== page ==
My little Pwdin is a force of nature. He’s tall, strong and very, very fast. This makes a trip to the park chasing him round and round for tickles exhausting fun. Pwd had no awareness of danger and does not respond to his name, “No!”or any other word even screamed with the greatest of urgency and/or panic. He is liable to run well beyond the borders of a play area with little or no heed for anyone or anything around him.
Taking Pwd out for a walk is impossible. Though steady enough on his feet generally, he has poor depth perception and often stumbles and sometimes falls at kerbs. More challenging still is his habit of pulling his knees up and suddenly dropping to the ground. Often, I can’t tell what has caused him to do so. Pwd is a puller, a pincher, a poker and a prodder – worse he’s a licker. Given half the chance he’d lick his way along the walls of a street. Get him to walk on the other side and he’ll want to tap the top of each and every car’s tyre that he passes. All in all it is safer for him and others to take him out in his special needs buggy – if you can get him in it. Getting the boy into his car seat is another trial and keeping our little Houdini distracted and strapped in all journey long can be another, though he and I have developed some very silly in car games that are a lot of tickly fun.
One of my biggest concerns when he started school was how they would get Pwd from the bus into the building. In the beginning he was going in his major buggy and that was clamped to the floor. Now, that buggy no longer counts as a wheelchair so we had major issues over our Major buggy and at one point it was suggested we apply for a wheelchair. In the end it wasn’t necessary as the staff at Pwd’s wonderful school, having got to know the child who has the speed and dancing feet of Shane Williams ensured there were always two people to greet him. Pwd’s behaviour is now such that he cannot go out and about without 2 to 1 supervision.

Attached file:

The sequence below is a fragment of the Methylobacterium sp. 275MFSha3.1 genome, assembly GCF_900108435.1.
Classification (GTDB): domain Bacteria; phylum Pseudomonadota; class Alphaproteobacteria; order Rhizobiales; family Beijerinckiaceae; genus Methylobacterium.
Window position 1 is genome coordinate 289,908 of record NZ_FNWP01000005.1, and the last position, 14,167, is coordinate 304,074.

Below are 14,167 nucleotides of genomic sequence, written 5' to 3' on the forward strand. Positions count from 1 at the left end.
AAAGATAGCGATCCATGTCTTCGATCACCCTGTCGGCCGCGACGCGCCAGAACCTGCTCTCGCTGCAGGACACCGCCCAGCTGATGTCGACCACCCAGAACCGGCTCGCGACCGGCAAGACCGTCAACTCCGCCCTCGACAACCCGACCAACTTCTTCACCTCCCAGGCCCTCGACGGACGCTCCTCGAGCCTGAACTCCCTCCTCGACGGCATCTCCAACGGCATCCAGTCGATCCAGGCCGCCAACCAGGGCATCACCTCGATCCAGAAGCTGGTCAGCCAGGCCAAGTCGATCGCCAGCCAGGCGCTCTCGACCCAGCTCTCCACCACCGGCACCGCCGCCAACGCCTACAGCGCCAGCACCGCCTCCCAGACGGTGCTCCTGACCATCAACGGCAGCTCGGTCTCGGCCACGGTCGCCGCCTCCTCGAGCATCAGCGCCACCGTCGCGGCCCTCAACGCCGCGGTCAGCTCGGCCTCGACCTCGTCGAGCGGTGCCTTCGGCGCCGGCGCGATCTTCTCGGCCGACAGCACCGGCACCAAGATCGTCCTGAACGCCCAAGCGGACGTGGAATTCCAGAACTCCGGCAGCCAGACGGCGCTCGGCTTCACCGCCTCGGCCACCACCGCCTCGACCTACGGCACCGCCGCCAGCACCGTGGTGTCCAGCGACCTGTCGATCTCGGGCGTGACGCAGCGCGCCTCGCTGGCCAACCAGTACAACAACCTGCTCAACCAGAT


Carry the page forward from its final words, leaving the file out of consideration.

My little Pwdin is a fine physical specimen. This makes his language and communication deficits all the more dangerous for him. For a disabled child he is, for the most part, very able bodied. His strength and speed has seen him flatten mattresses, crack a double glazed window just by running at it, tear up duvets, clothes (his and mine). We had to replace our carpets because of Pwd’s smearing. We chose a bouncy vinyl that would absorb some force if Pwd should fall over whilst running his laps. It was glued securely (or so we thought) to the floor and sealed at the edges. Pwd tore the whole lot up. We are now having to tile it. So why am I telling you all this? Well, I suppose it’s because someone has got my back up, I’ll call him Mr Bigot and he’s not the first to insinuate that parents seek a diagnosis of autism to milk, as he describes it, the “cash cow” of the UK benefits system.
As it stands, getting disability living allowance (DLA) for a child with autism can be a minefield. The forms themselves are dozens of pages long (38 pages if I remember correctly and more should your disabled child require hospital care, use medical aids or be on long term medication). The repetitive questions don’t so much separate out those who qualify for the payments from those who do not as they separate parents and carers from their will to live. Anyone who completes these forms coherently and in full should get the benefits as a reward for their stamina alone!